1. Include Inspect dependencies in BUILD.gn:

    source_set("lib") {
    ...
    
    public_deps = [
      "//sdk/lib/sys/inspect/cpp",
      ...
    ]
    }
    
  2. Initialize Inspect in main.cc:

    async::Loop loop(&kAsyncLoopConfigAttachToCurrentThread);
    auto context = sys::ComponentContext::Create();
    
    // Create an inspector for this component.
    sys::ComponentInspector inspector(context.get());
    

    You are now using Inspect.

  3. Add a simple "version" property to show which version is running:

    inspector.root().CreateString("version", "part1", &inspector);
    

This snippet does the following:

  1. Obtain the "root" node of the Inspect hierarchy.

    The Inspect hierarchy for your component consists of a tree of Nodes, each of which contains any number of properties.

  2. Create a new property using CreateString.

    This adds a new StringProperty on the root. This StringProperty is called "version", and its value is "part1".

  3. Emplace the new property in the inspector.

    The lifetime of a property is tied to an object returned by Create, and destroying the object causes the property to disappear. The optional third parameter emplaces the new property in inspector rather than return it. As a result, the new property lives as long as the inspector itself (the entire execution of the component).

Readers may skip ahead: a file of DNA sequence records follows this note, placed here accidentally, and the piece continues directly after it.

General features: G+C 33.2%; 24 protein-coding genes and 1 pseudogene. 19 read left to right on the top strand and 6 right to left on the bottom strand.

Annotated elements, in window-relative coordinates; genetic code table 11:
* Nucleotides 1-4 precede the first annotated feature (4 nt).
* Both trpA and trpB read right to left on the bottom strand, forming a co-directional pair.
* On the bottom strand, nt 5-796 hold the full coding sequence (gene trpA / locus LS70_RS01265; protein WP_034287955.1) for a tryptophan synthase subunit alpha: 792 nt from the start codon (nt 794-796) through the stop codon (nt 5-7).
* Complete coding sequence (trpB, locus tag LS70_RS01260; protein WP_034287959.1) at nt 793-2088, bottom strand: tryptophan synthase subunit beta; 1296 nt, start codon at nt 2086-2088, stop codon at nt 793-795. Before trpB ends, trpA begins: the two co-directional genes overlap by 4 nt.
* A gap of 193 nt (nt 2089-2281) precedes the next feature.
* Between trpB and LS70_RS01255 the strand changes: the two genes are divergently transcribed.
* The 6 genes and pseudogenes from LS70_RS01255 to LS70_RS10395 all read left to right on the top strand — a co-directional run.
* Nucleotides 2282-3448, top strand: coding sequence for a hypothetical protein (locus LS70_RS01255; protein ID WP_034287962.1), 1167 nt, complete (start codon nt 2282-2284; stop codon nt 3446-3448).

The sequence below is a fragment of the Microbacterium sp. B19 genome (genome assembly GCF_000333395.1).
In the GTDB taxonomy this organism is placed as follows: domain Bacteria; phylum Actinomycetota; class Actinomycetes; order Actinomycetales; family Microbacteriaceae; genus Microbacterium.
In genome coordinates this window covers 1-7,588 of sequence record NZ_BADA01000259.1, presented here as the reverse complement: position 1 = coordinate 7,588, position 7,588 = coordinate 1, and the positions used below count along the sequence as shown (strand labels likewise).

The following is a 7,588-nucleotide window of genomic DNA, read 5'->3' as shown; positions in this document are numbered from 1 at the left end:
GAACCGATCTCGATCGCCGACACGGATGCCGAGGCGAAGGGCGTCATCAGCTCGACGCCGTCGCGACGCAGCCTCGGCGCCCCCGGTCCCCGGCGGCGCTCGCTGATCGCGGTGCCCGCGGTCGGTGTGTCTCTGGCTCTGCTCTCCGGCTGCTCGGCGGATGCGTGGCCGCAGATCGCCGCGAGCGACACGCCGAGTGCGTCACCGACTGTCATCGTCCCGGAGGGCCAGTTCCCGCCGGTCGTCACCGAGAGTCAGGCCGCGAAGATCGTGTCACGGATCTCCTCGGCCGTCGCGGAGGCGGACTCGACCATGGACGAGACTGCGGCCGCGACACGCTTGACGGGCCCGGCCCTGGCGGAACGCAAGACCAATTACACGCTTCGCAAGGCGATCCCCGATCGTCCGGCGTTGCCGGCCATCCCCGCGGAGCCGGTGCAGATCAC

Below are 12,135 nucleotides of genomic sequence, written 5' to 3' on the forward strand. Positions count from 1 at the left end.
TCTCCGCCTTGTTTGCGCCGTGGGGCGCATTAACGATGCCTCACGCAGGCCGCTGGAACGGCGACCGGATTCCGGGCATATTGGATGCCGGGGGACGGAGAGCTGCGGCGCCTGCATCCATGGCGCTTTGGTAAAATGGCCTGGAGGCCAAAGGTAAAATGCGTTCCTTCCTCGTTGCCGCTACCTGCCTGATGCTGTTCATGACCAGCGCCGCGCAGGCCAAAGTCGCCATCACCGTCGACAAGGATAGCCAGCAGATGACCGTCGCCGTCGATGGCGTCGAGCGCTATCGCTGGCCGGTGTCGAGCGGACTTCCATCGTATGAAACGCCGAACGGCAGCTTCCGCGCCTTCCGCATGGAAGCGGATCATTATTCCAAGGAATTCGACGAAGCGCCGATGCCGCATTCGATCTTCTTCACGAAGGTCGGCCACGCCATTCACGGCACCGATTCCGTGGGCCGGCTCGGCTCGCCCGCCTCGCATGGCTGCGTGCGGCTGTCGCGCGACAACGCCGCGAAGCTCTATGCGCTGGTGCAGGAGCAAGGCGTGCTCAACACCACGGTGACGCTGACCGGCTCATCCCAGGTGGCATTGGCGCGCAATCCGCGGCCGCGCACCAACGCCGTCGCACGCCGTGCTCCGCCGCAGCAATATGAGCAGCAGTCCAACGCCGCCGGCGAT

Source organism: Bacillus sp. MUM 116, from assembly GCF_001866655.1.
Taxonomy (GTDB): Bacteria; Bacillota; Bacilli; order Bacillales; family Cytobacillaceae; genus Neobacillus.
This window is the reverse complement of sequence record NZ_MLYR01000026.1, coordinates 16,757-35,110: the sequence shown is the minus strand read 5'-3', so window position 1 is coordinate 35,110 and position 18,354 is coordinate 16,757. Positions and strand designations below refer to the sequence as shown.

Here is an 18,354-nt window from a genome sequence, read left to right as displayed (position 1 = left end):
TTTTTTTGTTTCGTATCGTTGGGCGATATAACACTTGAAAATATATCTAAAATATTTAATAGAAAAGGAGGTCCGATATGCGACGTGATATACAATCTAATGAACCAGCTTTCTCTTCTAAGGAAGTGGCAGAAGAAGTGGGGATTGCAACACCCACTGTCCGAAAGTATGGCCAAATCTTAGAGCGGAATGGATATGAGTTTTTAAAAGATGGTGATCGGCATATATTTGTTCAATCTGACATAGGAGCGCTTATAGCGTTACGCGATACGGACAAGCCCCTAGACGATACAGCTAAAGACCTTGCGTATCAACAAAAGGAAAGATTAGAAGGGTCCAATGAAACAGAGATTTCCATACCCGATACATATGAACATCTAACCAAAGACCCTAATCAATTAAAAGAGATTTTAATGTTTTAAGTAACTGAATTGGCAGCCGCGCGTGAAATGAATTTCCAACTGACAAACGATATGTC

Reading Inspect Data

Now that you have added Inspect to your component, you can read what it says:

  1. Rebuild and push the component:

    fx build-push inspect_cpp_codelab
    
    fx build && fx update
    
  2. Run the client (should still hang):

    fx shell run inspect_cpp_codelab_client 1 Hello
    
  3. Use iquery (Inspect query) to view your output:

    fx iquery
    

    This dumps all of the Inspect data for the entire system, which may be a lot of data.

  4. Since iquery supports regex matching, run:

    $ fx iquery inspect_cpp_codelab_part_1
    /hub/r/codelab/1234/c/inspect_cpp_codelab_part_1.cmx/1234/out/diagnostics/root.inspect:
      version = part1
    
  5. You can also view the output as JSON:

    $ fx iquery -f json inspect_cpp_codelab_part_1